Error Minimal BASH-like line editing is supported

Hi, I am newbie at rockstor, also at linux. A customer has installed Rockstor I don’t know which version is installed but when booting, stucks on GNU GRUB version 2.04, minimal BASH-like editing is supported error. I do not know what to do and my customer, needs to access their data

Any suggestions?

@eguerrac welcome to the Rockstor community. If your customer has an idea when they installed, that could give an indication of whether it’s likely to still be the now legacy 3.x version on CentOS or whether the newer 4.x version on the OpenSUSE platform.

Also, if a backup of the settings has been made and downloaded (either on the data disks of this server or someplace else), then it might just be easier to install Rockstor anew using the latest stable version from here: Downloads
and restore the settings from backup. If they only did a minimal configuration, then that could be set up manually again and it would ensure a clean installation.
After the installation, the existing pool(s) of data can be easily imported following the documentation. To ensure that the correct device is used for the install (and not accidentally overwriting the data disks), you could unplug the drives but the OS drive before reinstallation. Once installation is complete (based host name and root user and WebUI admin user is the most minimal requirement), shut down, reconnect drives, start up, log in and go to the disks page where you can then import the data pool(s) with one click. That should put you back in business to get to the data.

Also take a look at this:
specifically the data import and (if existing) the hints for restoring configuration. the first part of the reinstallation still applies, however the screenshots need to be updated to reflect our move to 4.x on OpenSUSE.

Before you do that, you could take a look at this (there are other tutorials out there as well, but this seems to be one quite a few people refer back to):

It might be safe for this approach to also physically disconnect the data disks. If the repair works, you can shut down again, reconnect and should be back in business.

Keep in mind that both the drive containing the Rockstor OS as well as the data drives are formatted in btrfs (the article mentions ext3, ext4, etc.).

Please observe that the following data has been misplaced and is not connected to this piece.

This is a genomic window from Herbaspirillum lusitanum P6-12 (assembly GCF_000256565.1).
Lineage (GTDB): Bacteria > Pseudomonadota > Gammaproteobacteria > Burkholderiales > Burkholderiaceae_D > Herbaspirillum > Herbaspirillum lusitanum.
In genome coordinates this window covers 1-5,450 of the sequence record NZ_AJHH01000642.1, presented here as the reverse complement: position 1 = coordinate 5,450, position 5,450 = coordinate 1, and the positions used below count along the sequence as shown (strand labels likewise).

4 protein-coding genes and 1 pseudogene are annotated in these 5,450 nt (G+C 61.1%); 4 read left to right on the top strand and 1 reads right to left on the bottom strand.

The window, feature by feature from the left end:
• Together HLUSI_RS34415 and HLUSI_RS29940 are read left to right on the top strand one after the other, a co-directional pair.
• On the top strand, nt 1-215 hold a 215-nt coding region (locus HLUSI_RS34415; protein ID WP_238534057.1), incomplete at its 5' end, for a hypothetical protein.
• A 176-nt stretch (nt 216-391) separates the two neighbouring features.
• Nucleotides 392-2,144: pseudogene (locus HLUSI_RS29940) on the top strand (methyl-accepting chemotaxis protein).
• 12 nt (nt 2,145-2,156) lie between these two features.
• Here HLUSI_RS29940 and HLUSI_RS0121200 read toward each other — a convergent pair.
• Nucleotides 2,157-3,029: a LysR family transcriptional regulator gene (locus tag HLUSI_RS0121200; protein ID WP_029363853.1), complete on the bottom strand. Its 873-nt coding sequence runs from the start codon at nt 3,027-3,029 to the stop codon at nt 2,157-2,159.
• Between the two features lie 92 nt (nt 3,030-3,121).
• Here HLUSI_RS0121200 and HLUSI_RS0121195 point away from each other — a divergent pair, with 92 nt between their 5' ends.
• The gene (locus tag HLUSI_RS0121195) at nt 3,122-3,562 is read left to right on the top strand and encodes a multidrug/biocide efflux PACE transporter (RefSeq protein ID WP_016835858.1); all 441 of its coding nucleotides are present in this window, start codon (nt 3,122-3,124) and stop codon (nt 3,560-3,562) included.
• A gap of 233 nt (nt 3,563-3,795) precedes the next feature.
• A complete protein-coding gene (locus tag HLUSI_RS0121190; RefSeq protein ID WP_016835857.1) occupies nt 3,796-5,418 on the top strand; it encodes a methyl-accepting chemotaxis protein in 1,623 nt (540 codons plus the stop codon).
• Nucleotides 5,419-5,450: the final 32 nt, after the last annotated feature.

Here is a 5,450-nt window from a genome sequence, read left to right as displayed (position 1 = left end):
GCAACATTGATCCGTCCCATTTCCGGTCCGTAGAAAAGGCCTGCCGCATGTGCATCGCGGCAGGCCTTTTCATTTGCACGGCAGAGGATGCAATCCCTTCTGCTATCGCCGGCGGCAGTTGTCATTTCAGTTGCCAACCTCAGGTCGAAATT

If that works to get your client back to where they need to be, great, if not, it will still require the reinstallation.

Part of the design for the Rockstor appliance was to separate the OS and the Data pieces, so a reinstall will take minutes without impacting existing data.

If you go down the path of reinstallation, and your customer had an active stable subscription (which would then also lead me to believe that it is running version 4.x), the appliance ID might have changed that is tied to that subscription (likely it won’t, but if it does, it requires some action to restore that link between appliance ID and the subscription).

For that to be synced, one can log into:

and fix it yourself (or your customer can send a DM to @phillxnet and he can help to sort that out).

1 Like

Thanks Hooverdan, unfortunately is just one drive, I think the guy who installed it, made 2 partitions on the same disk. I want to backup data anyway. I don’t know if I can install a VM with centos or opensuse. I don’t know when it was installed also, I don’t know how to check on minimal bash which distro is. Also, when I type ls at bash, ppears all the partitions and also an error thatr says the following:
./…/grub-core/disk/i386/pc/biosdisk.c:546failure reading sector 0x0 from fd0’. Any suggestions?

Ouch, well all of that is not so good. Assuming, that either there is some hardware related disk sector failure (which could/would be the root cause for grub not working) or that area was compromised due to sudden power outage, etc.

Can you temporarily add another disk to this system and install Rockstor on it? That way it would likely allow you to import that data pool into the new Rockstor install (unless that partition is compromised as well), and then be able to pull the data off (e.g. creating a SMB share if you want to do it using a windows machine).